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The Picture Book Buzz

Julia's House Moves On - Perfect Picture Book Friday #PPBF

I fell in love with Ben Hatke's book, Julia's House for Lost Creatures, when it released in 2014. After all who wouldn't love a young girl who "fosters" a Patched Up Kitty, a soggy troll, four folletti, and a myriad of other "lost" creatures. The great news is that it is shortly going to be a three-part picture book series.

I'm so excited for today's #PPBF post, because I get to show you all a sneak peek at one of my favorite author/illustrator's newest book. It comes out next Tuesday, September 29th.

Julia's House Moves On

Author/Illustrator: Ben Hatke

Publisher: First Second (2020)




Moving, friendship, kindness, and letting go.


Julia and her house full of fantastic friends are back for another sweet adventure from #1 New York Times bestselling author Ben Hatke in Julia's House Moves On. Julia's house is restless. Julia and her family of lost creatures are ready to move on. But where will they go? And how will they get there? Don’t worry—Julia has a plan for that! Julia always has a plan. But when Julia's plans all fail... What's left for her?

Opening Lines:

Julia's House was for lost creatures of every kind.

But the house was getting restless.

It was time to move on.

Everyone could feel it.

What I LOVED about this book:

In the first book, Julia combats a quiet, lonely house with a plan to offer sanctuary to "lost creatures." When the house overflows, with noise and mess, Julia's careful plan of chores sets it all right. Planning and organization save the day.

This time, as a ghillie (sort of a mossy hedgehog) arrives - and is quickly & tenderly welcomed in to the "family" - Julia, her friends, and the house are getting restless, cranky, and out of sorts. It's time for a change of scenery. And true to form, Julia has a plan. I love Ben's use of creative insets throughout the book, allowing him to supply the reader with information, while still having glorious full-page spreads.

© Ben Hatke, 2020.

Despite Julia's careful plan, it turns out the "foundation"/support of the house had other ideas . . .

© Ben Hatke, 2020.

If you haven't read the first book, or looked closely at the cover, this might have been a bit of a surprise. In the first of a series of catastrophes, Julia's house is set adrift in the ocean. As water fills the house, Julia announces a plan. Everyone, except the Patched Up Kitty and ghost (even a rubber ducky), jumps overboard and tries to push the house. However, the arrival of fins, causes everyone to jump back into the quickly sinking house.

Never fear, Julia has a plan. Blowing Triton's horn, she summons a kraken - which dispatches the sharks, but makes things "worse than ever." None of her plans have helped; in fact, they've each created greater problems. As she watches her friends paddle away, Julia releases her plans . . .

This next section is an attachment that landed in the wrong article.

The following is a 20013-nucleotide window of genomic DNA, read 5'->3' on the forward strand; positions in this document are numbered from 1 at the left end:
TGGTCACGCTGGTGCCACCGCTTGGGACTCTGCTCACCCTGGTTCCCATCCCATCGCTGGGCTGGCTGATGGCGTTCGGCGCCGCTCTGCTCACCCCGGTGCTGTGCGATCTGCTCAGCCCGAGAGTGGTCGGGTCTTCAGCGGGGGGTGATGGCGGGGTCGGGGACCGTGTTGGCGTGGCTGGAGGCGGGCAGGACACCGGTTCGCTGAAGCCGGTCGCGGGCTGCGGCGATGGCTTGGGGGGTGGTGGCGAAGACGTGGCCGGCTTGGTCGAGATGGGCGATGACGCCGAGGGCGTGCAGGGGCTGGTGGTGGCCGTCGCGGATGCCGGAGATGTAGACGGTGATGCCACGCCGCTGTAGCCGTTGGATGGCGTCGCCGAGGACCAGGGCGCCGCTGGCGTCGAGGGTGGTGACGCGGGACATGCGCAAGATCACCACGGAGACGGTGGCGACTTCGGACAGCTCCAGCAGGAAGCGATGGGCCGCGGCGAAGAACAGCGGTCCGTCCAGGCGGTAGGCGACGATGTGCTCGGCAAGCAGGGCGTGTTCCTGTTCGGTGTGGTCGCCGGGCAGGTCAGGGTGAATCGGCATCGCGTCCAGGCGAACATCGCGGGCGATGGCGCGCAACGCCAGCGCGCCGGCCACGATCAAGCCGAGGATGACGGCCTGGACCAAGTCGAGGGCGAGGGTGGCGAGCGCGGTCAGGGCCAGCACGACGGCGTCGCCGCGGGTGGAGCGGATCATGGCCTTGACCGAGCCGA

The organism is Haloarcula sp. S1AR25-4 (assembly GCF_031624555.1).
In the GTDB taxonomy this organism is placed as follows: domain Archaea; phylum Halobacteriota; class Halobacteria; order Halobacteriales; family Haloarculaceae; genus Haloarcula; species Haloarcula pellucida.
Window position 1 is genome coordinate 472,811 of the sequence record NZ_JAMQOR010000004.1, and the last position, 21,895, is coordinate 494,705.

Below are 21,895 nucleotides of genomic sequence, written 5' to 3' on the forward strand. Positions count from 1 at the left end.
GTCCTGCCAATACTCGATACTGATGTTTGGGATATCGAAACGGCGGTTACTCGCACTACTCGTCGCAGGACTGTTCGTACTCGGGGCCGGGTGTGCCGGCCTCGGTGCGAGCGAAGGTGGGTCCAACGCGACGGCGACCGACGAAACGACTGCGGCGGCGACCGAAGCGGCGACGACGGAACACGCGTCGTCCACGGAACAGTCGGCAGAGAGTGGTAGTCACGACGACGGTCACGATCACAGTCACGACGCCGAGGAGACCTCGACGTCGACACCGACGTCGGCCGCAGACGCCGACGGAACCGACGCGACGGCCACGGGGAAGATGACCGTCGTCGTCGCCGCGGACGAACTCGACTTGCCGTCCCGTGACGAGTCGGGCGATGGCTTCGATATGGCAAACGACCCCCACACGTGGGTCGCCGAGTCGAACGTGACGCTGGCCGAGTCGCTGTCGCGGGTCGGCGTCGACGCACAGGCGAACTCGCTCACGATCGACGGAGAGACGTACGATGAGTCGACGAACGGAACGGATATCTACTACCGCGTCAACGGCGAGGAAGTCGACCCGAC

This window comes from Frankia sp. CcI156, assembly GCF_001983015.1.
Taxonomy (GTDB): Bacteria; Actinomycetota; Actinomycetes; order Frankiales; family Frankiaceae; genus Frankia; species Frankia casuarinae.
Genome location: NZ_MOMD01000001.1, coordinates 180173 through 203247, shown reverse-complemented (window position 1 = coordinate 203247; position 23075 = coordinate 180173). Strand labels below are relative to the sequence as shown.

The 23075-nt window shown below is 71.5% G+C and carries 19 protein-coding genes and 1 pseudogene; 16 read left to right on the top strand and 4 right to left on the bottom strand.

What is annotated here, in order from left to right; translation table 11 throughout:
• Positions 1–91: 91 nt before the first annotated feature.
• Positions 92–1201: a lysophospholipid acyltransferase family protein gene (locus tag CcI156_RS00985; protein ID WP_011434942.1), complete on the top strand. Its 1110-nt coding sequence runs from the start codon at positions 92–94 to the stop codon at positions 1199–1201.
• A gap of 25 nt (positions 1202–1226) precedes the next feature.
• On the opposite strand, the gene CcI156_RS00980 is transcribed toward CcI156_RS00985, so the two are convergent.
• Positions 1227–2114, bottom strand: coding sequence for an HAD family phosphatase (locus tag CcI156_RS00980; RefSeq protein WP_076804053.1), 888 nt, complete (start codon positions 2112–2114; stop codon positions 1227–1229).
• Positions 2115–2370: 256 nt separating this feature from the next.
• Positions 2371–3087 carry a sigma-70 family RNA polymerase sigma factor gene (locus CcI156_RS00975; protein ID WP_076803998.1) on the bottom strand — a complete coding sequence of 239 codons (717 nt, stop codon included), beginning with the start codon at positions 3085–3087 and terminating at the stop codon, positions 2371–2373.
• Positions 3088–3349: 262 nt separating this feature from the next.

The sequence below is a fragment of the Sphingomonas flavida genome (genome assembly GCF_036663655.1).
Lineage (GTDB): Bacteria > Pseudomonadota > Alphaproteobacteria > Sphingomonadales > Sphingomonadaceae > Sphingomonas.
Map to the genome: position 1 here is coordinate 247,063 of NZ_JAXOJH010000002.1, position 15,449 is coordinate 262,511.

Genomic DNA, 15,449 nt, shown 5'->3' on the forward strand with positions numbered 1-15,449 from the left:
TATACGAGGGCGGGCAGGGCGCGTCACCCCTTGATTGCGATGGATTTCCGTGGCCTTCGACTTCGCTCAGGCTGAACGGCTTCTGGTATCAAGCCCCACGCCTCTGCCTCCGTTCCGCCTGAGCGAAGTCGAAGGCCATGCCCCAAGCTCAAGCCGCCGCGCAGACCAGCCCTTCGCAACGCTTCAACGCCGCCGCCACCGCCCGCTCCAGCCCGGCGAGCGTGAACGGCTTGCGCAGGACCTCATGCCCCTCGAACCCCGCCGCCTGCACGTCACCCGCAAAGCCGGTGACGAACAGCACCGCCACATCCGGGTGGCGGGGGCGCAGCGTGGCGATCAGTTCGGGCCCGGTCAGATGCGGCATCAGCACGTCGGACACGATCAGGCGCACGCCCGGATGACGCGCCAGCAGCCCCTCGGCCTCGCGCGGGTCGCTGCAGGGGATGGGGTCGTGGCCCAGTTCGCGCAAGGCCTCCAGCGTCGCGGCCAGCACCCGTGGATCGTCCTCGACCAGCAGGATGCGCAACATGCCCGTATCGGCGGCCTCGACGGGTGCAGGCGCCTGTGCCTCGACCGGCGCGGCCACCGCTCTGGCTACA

© Ben Hatke, 2020.

and discovers that relinquishing control can let others make a plan. (Take a peek at Ben's interview this Monday to see part of the initial rescue.)

The next four spreads are simply stunning. Luminous images of the Queen of the Sea and Julia's mythical friends which culminate in the sweet little ghillie saving the day. In repayment to Julia and the others for their kindness in giving it a home. Using wordless (or nearly wordless) spreads and perfect page turns, Ben's softly pastel illustrations gently increase the tension and Julia's desperation, until Julia learns that it's okay not to always have a plan.

In a nod to the upcoming third book, a spot illustration on the end page shows Julia exchanging her kerchief, flowing hair, and apron for a crisp braid, uniform, satchel, and spyglass. I am really excited to see what comes next in the third book of this series. This magical adventure will draw kids in and show them that moving and change can be good things. It is a wonderful book about kindness, friendship, weathering the bumps and storms which occur through life, the excitement of seeing somewhere new, and learning to occasionally go with the flow.


- try going on a walk, without a plan for the route, did you find any surprises?

- check with a local shelter, do they need blankets, toys, food, or reading buddies for their animals.

- make a "scribble drawing" with someone else. Draw a small, quick scribble on a paper. Hand the paper to the other person. They add another scribble to the paper. Pass it back and forth until you have a drawing.

If you missed my interview with Ben Hatke on Monday, read it here.

This post is part of a series by authors and KidLit bloggers called Perfect Picture Book Fridays. For more picture book suggestions see Susanna Leonard Hill's Perfect Picture Books.

Maria Marshall

 Photograph © A. Marshall

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